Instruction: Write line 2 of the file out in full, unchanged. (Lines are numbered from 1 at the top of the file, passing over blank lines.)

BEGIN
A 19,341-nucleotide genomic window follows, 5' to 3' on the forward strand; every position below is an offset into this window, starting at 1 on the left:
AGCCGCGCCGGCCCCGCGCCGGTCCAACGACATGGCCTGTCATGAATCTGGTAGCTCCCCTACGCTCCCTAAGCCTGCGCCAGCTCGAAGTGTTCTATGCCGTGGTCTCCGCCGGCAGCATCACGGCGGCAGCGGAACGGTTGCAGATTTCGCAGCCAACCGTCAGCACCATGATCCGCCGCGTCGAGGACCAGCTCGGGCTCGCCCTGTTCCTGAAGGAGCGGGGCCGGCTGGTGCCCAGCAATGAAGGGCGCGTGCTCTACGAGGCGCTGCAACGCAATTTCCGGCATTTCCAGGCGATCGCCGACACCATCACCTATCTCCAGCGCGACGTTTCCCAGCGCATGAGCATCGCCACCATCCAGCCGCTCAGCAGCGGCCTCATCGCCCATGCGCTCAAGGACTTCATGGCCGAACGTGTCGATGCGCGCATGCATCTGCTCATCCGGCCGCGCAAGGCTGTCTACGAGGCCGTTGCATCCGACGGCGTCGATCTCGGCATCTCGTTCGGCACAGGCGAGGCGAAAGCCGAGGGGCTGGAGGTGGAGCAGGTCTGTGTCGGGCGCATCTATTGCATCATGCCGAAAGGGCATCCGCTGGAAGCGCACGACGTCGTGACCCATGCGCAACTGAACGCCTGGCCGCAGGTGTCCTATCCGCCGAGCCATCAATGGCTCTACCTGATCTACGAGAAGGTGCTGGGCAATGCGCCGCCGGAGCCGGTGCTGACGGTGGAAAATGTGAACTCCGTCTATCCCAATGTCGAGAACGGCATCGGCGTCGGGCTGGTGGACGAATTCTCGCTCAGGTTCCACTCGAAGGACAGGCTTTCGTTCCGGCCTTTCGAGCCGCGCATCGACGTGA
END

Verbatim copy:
AGCCGCGCCGGCCCCGCGCCGGTCCAACGACATGGCCTGTCATGAATCTGGTAGCTCCCCTACGCTCCCTAAGCCTGCGCCAGCTCGAAGTGTTCTATGCCGTGGTCTCCGCCGGCAGCATCACGGCGGCAGCGGAACGGTTGCAGATTTCGCAGCCAACCGTCAGCACCATGATCCGCCGCGTCGAGGACCAGCTCGGGCTCGCCCTGTTCCTGAAGGAGCGGGGCCGGCTGGTGCCCAGCAATGAAGGGCGCGTGCTCTACGAGGCGCTGCAACGCAATTTCCGGCATTTCCAGGCGATCGCCGACACCATCACCTATCTCCAGCGCGACGTTTCCCAGCGCATGAGCATCGCCACCATCCAGCCGCTCAGCAGCGGCCTCATCGCCCATGCGCTCAAGGACTTCATGGCCGAACGTGTCGATGCGCGCATGCATCTGCTCATCCGGCCGCGCAAGGCTGTCTACGAGGCCGTTGCATCCGACGGCGTCGATCTCGGCATCTCGTTCGGCACAGGCGAGGCGAAAGCCGAGGGGCTGGAGGTGGAGCAGGTCTGTGTCGGGCGCATCTATTGCATCATGCCGAAAGGGCATCCGCTGGAAGCGCACGACGTCGTGACCCATGCGCAACTGAACGCCTGGCCGCAGGTGTCCTATCCGCCGAGCCATCAATGGCTCTACCTGATCTACGAGAAGGTGCTGGGCAATGCGCCGCCGGAGCCGGTGCTGACGGTGGAAAATGTGAACTCCGTCTATCCCAATGTCGAGAACGGCATCGGCGTCGGGCTGGTGGACGAATTCTCGCTCAGGTTCCACTCGAAGGACAGGCTTTCGTTCCGGCCTTTCGAGCCGCGCATCGACGTGA